LOS ANGELES – MARCH AVERY AT BLUM & POE THROUGH JANUARY 9TH, 2021

January 7th, 2021

March Avery, Houseplants (1974), via Blum & Poe
March Avery, Houseplants (1974), via Blum & Poe

Currently on view at Blum & Poe’s Los Angeles exhibition space, the New York-based artist March Avery is presenting a solo exhibition of works spanning forty years of practice, following up on the recent announcement of the artist’s addition to the gallery’s roster, and marking her first show with the gallery in its spacious Los Angeles home.


March Avery, Father + Son (1972), via Blum & Poe

The exhibition unites a range of Avery’s oil paintings, sketches, and watercolors, a body of interrelated projects that showcase her ability to capture the poetry of daily life with emotion and immediacy, breaking down forms and figures into essential blocks of color and subtle inflections of movement and emotion.  Avery decomposes a moment into its essential elements—shape, space, and color come together in unorthodox ways to form unique and evocative compositions that push the boundaries of the paper and the canvas.  Flat and cool in rendering, the pieces manage to distill moments rich in expressive capacity and emotional resonance with a minimum of lines and details. Neither fully abstract nor precisely figurative, these works are not easily categorized within the denominations of art history.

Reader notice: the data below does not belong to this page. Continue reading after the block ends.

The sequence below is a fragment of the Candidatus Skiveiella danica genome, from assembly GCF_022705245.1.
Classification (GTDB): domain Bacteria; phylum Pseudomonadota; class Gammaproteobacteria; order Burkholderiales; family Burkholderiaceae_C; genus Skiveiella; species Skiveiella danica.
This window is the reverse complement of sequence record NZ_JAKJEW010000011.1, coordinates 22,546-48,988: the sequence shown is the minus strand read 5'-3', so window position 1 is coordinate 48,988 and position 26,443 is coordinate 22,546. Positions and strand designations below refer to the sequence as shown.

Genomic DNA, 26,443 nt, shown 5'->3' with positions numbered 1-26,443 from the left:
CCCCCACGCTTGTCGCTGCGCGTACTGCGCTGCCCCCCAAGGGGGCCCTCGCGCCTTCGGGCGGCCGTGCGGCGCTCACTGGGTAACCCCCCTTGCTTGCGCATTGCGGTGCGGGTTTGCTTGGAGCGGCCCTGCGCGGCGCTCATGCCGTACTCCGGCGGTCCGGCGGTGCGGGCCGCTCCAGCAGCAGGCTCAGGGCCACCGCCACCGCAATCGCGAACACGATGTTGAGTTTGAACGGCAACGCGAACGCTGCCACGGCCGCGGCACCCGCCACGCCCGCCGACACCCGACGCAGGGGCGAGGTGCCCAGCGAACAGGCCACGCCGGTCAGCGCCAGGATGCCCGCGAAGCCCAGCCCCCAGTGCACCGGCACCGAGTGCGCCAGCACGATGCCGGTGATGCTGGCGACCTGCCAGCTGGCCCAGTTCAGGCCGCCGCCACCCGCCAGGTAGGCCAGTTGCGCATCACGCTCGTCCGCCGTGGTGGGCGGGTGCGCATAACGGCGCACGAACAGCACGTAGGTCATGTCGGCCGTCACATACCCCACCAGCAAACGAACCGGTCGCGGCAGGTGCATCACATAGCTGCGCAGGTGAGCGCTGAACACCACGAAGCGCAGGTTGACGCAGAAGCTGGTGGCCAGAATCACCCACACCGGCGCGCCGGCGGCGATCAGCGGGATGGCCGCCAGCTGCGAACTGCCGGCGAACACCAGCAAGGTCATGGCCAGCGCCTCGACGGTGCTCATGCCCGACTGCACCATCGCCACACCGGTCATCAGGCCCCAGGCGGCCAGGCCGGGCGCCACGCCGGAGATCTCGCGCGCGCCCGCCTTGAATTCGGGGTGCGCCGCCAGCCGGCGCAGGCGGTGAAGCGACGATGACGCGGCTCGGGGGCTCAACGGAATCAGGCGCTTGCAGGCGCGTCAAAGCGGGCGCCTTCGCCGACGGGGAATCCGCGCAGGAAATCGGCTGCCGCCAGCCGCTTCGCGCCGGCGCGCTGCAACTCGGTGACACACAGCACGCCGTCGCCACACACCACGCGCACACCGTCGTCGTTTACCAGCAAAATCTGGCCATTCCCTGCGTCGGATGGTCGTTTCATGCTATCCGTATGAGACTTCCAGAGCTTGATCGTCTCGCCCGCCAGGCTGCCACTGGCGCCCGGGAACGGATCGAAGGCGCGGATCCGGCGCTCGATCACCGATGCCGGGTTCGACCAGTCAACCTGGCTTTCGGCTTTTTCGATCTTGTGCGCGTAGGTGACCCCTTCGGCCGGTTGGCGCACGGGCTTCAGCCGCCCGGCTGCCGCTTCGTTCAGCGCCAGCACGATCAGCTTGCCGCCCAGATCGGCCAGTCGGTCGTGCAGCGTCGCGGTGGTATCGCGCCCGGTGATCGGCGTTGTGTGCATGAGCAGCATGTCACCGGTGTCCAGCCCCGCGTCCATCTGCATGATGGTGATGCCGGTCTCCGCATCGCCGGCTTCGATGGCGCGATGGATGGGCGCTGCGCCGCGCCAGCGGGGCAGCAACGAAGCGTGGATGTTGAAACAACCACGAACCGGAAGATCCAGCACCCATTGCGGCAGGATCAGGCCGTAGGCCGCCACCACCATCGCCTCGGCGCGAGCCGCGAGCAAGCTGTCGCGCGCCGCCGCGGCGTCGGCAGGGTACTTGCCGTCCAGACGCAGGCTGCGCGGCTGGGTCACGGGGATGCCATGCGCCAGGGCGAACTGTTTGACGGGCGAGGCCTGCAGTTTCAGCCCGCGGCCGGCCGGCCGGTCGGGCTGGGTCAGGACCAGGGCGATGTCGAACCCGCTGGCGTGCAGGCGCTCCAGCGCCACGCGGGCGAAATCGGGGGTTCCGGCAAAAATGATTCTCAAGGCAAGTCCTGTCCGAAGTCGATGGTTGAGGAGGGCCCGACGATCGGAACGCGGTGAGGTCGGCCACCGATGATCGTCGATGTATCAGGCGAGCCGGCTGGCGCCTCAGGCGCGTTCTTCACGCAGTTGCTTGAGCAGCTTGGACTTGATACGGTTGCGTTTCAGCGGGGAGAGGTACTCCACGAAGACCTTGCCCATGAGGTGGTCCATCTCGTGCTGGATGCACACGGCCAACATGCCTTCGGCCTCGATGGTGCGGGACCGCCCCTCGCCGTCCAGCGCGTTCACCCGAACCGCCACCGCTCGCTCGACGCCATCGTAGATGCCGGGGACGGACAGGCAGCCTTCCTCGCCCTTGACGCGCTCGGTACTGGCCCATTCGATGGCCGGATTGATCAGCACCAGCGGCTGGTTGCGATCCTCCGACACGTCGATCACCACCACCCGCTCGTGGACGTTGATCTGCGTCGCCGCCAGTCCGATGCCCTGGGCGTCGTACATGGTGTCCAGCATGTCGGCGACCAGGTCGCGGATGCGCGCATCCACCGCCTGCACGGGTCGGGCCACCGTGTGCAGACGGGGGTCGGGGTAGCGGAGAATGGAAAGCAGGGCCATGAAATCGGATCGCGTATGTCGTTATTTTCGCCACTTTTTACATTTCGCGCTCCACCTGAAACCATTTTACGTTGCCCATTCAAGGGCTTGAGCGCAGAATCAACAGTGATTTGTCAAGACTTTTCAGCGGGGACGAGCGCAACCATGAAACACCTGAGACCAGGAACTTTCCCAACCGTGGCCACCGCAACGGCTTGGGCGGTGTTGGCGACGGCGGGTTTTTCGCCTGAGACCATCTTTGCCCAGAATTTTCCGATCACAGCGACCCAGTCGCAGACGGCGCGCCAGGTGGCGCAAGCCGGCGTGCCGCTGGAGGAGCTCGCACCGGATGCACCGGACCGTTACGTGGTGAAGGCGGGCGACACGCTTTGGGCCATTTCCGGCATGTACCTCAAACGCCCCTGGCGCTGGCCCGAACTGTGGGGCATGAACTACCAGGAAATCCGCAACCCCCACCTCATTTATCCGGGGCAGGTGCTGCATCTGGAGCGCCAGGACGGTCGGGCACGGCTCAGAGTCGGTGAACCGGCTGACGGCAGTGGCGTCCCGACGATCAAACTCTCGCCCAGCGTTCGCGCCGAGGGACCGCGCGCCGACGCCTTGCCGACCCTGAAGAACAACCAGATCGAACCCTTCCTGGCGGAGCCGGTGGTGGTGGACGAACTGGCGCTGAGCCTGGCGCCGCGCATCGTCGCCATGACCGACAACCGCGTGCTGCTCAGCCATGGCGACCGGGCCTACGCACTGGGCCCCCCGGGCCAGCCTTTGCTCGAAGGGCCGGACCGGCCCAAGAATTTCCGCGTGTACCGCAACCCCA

March Avery, Halloween Loot (2020), via Blum & Poe

Throughout the show, domestic scenes and recurring figures dart in and out of the show, showcasing the artist’s dedication to the personal and the familial, ultimately infusing her home life with a nuanced and kaleidoscopic relationship to both her work and her subjects.  These are pieces that capture the passage of time and the full arc of a life, tracing changing seasons and the entrance or exit of its actors.  The striking 1972 oil on canvas work, Father + Son, depicts a mustached man dressed in shades of green holding his son in his arms. The color of his blue skin bleeds into the infant’s clothes and baby blue eyes—blurring the line between their singularities. As they face towards the viewer, the cat on the father’s lap turns its back in a feline manner of protest.


March Avery, Cat Naps (1971), via Blum & Poe

Spanning years of work, Avery’s pieces here offer an engaged look at her relentless drive as an artist, and her tireless documentation of the spaces she works within and around.  Turning her life and her sitters into a grand orchestration of color and form, the artist, and her work presented here is offered ample time and space to let these intimate moments speak volumes.

The show closes January 9th.

– C. Rhinehardt

Read more:
March Avery at Blum & Poe [Exhibition Site]

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